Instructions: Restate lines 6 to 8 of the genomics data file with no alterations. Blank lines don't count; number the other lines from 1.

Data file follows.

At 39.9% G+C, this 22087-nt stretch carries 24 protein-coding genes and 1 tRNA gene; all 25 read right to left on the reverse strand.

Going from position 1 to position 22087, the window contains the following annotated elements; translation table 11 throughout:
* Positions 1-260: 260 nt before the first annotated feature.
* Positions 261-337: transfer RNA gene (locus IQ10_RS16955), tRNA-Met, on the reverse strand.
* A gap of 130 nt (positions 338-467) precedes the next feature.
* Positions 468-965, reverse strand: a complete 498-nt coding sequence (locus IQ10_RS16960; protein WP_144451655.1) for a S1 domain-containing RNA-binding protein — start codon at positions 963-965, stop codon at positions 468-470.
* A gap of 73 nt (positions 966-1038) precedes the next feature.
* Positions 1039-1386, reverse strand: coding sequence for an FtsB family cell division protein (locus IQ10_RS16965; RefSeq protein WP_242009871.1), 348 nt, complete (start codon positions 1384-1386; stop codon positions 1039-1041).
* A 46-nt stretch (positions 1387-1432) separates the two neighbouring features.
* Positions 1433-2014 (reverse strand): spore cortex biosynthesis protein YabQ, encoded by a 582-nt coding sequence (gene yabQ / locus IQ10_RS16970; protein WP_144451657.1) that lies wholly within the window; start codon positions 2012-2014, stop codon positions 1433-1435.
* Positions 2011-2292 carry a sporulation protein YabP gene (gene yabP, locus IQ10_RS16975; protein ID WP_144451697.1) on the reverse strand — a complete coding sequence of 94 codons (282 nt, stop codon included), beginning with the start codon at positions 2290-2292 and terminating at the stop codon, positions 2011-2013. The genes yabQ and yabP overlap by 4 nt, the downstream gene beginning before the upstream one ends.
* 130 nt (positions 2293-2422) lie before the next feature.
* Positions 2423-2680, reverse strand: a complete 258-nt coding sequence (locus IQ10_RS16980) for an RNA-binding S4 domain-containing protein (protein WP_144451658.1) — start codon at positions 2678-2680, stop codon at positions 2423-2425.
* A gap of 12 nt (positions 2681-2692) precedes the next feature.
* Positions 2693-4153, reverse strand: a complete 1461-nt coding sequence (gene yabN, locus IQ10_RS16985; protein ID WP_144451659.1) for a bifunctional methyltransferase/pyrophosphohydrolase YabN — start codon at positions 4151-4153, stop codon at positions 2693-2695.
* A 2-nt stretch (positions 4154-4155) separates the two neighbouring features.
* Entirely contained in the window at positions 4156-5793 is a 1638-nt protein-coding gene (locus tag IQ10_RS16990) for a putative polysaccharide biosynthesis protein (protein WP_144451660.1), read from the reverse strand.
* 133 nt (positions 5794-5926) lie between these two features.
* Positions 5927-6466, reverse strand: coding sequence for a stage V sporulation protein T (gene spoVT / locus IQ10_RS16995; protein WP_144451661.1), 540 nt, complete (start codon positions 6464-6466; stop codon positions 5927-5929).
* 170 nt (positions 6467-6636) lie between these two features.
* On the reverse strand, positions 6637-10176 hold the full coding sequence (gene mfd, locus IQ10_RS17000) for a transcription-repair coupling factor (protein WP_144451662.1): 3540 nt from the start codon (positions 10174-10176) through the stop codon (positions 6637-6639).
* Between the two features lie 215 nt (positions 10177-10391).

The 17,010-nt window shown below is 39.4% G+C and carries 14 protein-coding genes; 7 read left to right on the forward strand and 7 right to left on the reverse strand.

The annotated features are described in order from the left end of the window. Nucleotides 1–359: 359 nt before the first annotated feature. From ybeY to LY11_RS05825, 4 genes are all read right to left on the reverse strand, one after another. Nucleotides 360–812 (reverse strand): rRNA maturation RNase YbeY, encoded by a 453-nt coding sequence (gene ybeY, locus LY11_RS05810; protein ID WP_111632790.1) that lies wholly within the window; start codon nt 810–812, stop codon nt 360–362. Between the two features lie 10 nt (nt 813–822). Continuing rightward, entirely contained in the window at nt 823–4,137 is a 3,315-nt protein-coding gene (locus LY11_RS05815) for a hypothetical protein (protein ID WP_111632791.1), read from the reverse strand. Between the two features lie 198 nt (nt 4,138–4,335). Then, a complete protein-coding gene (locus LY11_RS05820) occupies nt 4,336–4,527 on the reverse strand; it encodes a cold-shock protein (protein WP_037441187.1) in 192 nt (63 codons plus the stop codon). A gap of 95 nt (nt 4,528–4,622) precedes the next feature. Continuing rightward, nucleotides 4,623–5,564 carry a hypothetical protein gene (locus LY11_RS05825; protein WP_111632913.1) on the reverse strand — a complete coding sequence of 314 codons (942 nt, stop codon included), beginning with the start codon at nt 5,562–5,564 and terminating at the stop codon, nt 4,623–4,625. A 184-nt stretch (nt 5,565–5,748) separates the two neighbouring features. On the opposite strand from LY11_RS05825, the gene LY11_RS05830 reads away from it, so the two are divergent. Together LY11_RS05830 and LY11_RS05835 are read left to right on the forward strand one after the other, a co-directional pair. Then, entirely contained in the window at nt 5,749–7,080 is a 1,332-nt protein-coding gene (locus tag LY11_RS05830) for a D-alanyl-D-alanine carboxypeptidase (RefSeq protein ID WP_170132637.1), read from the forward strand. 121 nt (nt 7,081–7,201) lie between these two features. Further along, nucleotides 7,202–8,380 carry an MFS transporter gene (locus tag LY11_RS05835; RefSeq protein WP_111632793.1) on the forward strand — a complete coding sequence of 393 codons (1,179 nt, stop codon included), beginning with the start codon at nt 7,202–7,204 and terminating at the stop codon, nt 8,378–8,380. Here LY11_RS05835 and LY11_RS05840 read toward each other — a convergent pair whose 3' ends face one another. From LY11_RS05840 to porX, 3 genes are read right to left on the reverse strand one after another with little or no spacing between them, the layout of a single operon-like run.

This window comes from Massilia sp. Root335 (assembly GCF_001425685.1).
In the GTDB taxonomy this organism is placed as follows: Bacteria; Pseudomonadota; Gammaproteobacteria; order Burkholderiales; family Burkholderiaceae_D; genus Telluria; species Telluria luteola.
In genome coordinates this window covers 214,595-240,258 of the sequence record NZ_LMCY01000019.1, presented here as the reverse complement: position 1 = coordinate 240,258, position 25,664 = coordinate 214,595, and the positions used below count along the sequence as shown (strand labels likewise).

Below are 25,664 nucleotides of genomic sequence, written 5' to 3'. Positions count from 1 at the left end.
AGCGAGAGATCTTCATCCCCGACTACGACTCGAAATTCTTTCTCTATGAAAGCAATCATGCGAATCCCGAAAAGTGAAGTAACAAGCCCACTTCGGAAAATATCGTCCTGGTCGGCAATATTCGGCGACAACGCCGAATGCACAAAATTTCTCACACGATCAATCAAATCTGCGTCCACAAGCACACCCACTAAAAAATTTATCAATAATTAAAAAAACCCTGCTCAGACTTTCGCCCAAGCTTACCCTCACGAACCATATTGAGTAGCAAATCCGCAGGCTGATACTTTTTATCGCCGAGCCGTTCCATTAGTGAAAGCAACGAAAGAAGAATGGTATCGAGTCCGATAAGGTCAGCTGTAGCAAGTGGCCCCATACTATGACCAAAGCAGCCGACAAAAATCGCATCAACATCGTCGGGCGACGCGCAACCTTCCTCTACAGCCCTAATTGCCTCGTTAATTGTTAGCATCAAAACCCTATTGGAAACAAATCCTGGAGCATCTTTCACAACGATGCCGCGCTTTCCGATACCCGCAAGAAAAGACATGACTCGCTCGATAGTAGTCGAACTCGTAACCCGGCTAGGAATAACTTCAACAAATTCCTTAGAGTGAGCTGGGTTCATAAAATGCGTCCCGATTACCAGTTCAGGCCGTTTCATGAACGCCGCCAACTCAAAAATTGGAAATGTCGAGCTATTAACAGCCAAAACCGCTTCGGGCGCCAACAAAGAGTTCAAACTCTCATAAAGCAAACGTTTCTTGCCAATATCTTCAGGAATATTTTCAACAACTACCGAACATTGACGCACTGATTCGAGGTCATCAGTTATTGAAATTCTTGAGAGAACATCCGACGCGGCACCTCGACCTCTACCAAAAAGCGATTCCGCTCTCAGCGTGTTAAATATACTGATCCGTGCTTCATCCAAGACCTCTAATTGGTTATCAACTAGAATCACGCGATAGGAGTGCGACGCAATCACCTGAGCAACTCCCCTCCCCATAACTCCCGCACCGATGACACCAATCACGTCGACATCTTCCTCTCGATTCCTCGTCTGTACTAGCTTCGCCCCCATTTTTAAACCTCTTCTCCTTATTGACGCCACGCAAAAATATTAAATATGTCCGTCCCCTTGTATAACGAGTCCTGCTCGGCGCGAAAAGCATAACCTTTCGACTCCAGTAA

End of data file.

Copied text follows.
* Positions 468-965, reverse strand: a complete 498-nt coding sequence (locus IQ10_RS16960; protein WP_144451655.1) for a S1 domain-containing RNA-binding protein — start codon at positions 963-965, stop codon at positions 468-470.
* A gap of 73 nt (positions 966-1038) precedes the next feature.
* Positions 1039-1386, reverse strand: coding sequence for an FtsB family cell division protein (locus IQ10_RS16965; RefSeq protein WP_242009871.1), 348 nt, complete (start codon positions 1384-1386; stop codon positions 1039-1041).